• There are no restrictions on emigration or immigration.
  • Anyone whose property is contiguous with the border may secede at will.
  • The state performs only two functions: it operates a police force and a court system, with the latter responsible only for resolving property, tort, and contract disputes.
  • One of the state's courts will hear a case regarding a property, tort, or contract dispute only when the parties have already obtained a decision from a private arbitration/conciliation/mediation entity regarding the dispute and wish to appeal it.
  • The only role of any of the state's courts with respect to an appeal from a private entity's decision regarding a dispute is to determine whether the parties consented to the jurisdiction of the entity, intended that it be final, and received a clear decision from the entity consistent with the substantive and procedural rules regarding which the parties agreed when entering the dispute.
  • The only role of the state's police agency will be to prevent or end the use of force associated with the attempt to resist a judgment by a private arbitrator/mediator/conciliator or to protect someone's person or property against an attack not carried out under the color of law.
  • There is no system of taxation. The police force and the court system are operated using a combination of user fees, donations, and volunteer work.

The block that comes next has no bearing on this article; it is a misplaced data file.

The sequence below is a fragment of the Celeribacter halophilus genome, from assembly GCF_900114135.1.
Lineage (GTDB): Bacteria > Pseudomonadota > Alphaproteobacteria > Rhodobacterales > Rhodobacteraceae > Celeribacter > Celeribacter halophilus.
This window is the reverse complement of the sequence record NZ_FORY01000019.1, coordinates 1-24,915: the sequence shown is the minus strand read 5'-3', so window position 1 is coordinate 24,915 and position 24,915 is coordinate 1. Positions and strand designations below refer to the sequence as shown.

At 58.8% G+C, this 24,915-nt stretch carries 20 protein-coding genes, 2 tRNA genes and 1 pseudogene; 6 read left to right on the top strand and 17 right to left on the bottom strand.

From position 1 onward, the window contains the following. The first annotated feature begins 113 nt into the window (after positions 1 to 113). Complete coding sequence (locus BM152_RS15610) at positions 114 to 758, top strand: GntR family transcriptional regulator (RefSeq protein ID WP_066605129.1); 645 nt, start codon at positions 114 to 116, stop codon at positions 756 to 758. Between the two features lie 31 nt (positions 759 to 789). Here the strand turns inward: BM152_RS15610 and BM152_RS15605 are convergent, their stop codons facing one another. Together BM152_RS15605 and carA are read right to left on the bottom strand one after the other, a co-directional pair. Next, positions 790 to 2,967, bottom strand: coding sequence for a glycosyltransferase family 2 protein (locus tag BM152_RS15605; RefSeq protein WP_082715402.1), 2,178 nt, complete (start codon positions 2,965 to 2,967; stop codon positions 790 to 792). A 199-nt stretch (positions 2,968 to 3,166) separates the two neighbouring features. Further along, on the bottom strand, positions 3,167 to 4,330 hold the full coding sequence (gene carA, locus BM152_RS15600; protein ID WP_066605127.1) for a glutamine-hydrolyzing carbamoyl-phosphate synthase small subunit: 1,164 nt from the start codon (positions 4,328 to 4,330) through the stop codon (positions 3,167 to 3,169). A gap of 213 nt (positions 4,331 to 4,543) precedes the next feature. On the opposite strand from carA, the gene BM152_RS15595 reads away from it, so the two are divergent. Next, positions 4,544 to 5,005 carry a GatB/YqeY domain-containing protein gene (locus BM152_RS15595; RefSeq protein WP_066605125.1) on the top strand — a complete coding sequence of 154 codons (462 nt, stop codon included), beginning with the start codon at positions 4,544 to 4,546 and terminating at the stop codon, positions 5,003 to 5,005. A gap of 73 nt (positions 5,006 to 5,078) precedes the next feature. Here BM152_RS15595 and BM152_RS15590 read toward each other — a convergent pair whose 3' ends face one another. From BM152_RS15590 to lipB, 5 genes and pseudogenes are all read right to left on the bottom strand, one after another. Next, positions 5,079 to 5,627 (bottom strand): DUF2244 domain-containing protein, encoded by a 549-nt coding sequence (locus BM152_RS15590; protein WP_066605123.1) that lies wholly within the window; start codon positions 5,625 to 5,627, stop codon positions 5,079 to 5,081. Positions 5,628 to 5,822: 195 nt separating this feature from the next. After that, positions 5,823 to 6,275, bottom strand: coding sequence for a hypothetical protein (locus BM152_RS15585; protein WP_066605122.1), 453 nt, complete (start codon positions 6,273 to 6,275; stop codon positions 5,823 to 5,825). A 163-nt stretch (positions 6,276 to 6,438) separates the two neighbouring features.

• There are private for-profit, not-for-profit, and volunteer security providers with whose operation the state ordinarily does not interfere.

The interesting question, I think, is, In what does this putative's state's identify as a state consist?

It's not in the limitation on the right to secede. After all, if there were nothing that qualified on other grounds as a state in operation in a given territory, it's not clear what secession would mean: there would be nothing from which to secede.

So: is this putative state a state? Would it qualify as a Randian “final arbiter”? Is it ultimately different from a protective agency and, if so, how?

I have some instincts about this, but before articulating them I'd like to know how readers react.

Friday, January 1, 2010

Anarchists and HOAs

A number of broadly libertarian thinkers, including Gordon Tullock and Spencer Heath McCallum, have suggested that private owners—condominium owners linked by interlocking agreements (Tullock) or developers leasing property to residential or commercial tenants—could regulate land-use and related matters in the absence of the state’s heavy hand.

I found myself thinking about these issues again in connection with a conversation that erupted on my Facebook page today. The focus was this article, brought to my attention by Radley Balko. One very thoughtful friend raised the question of crafting a specifically libertarian response to the problem posed by the ongoing conflict described by the article.